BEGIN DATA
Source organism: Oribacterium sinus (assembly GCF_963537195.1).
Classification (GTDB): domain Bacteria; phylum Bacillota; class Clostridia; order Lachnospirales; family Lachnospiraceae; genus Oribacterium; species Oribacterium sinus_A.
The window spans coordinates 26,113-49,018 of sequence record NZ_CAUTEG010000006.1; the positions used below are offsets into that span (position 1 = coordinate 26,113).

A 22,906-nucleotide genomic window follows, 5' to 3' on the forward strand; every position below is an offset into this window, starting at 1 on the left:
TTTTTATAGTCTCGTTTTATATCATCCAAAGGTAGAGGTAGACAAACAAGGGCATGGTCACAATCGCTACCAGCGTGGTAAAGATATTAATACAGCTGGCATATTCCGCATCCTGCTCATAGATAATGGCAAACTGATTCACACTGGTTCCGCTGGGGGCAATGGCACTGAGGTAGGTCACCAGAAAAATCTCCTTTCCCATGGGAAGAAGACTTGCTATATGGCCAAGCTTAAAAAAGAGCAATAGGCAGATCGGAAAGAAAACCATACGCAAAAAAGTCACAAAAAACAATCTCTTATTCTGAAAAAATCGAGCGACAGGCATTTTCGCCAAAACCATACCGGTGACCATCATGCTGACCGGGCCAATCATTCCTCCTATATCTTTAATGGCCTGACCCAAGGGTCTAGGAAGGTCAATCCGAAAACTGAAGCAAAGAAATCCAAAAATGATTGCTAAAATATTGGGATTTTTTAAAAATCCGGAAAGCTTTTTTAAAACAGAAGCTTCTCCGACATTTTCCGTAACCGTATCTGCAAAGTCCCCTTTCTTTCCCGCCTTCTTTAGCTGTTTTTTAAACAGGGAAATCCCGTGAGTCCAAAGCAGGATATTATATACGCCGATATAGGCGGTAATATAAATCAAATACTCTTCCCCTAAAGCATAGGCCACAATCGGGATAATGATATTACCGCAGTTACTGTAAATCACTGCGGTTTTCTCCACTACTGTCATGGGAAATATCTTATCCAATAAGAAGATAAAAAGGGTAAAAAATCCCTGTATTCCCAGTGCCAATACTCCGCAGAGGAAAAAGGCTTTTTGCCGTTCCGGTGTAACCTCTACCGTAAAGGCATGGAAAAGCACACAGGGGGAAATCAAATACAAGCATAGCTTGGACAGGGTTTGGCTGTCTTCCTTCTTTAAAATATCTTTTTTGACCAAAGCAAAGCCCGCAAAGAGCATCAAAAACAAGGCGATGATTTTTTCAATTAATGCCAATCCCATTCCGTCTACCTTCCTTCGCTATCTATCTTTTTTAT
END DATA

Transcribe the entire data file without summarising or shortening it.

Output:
Source organism: Oribacterium sinus (assembly GCF_963537195.1).
Classification (GTDB): domain Bacteria; phylum Bacillota; class Clostridia; order Lachnospirales; family Lachnospiraceae; genus Oribacterium; species Oribacterium sinus_A.
The window spans coordinates 26,113-49,018 of sequence record NZ_CAUTEG010000006.1; the positions used below are offsets into that span (position 1 = coordinate 26,113).

A 22,906-nucleotide genomic window follows, 5' to 3' on the forward strand; every position below is an offset into this window, starting at 1 on the left:
TTTTTATAGTCTCGTTTTATATCATCCAAAGGTAGAGGTAGACAAACAAGGGCATGGTCACAATCGCTACCAGCGTGGTAAAGATATTAATACAGCTGGCATATTCCGCATCCTGCTCATAGATAATGGCAAACTGATTCACACTGGTTCCGCTGGGGGCAATGGCACTGAGGTAGGTCACCAGAAAAATCTCCTTTCCCATGGGAAGAAGACTTGCTATATGGCCAAGCTTAAAAAAGAGCAATAGGCAGATCGGAAAGAAAACCATACGCAAAAAAGTCACAAAAAACAATCTCTTATTCTGAAAAAATCGAGCGACAGGCATTTTCGCCAAAACCATACCGGTGACCATCATGCTGACCGGGCCAATCATTCCTCCTATATCTTTAATGGCCTGACCCAAGGGTCTAGGAAGGTCAATCCGAAAACTGAAGCAAAGAAATCCAAAAATGATTGCTAAAATATTGGGATTTTTTAAAAATCCGGAAAGCTTTTTTAAAACAGAAGCTTCTCCGACATTTTCCGTAACCGTATCTGCAAAGTCCCCTTTCTTTCCCGCCTTCTTTAGCTGTTTTTTAAACAGGGAAATCCCGTGAGTCCAAAGCAGGATATTATATACGCCGATATAGGCGGTAATATAAATCAAATACTCTTCCCCTAAAGCATAGGCCACAATCGGGATAATGATATTACCGCAGTTACTGTAAATCACTGCGGTTTTCTCCACTACTGTCATGGGAAATATCTTATCCAATAAGAAGATAAAAAGGGTAAAAAATCCCTGTATTCCCAGTGCCAATACTCCGCAGAGGAAAAAGGCTTTTTGCCGTTCCGGTGTAACCTCTACCGTAAAGGCATGGAAAAGCACACAGGGGGAAATCAAATACAAGCATAGCTTGGACAGGGTTTGGCTGTCTTCCTTCTTTAAAATATCTTTTTTGACCAAAGCAAAGCCCGCAAAGAGCATCAAAAACAAGGCGATGATTTTTTCAATTAATGCCAATCCCATTCCGTCTACCTTCCTTCGCTATCTATCTTTTTTAT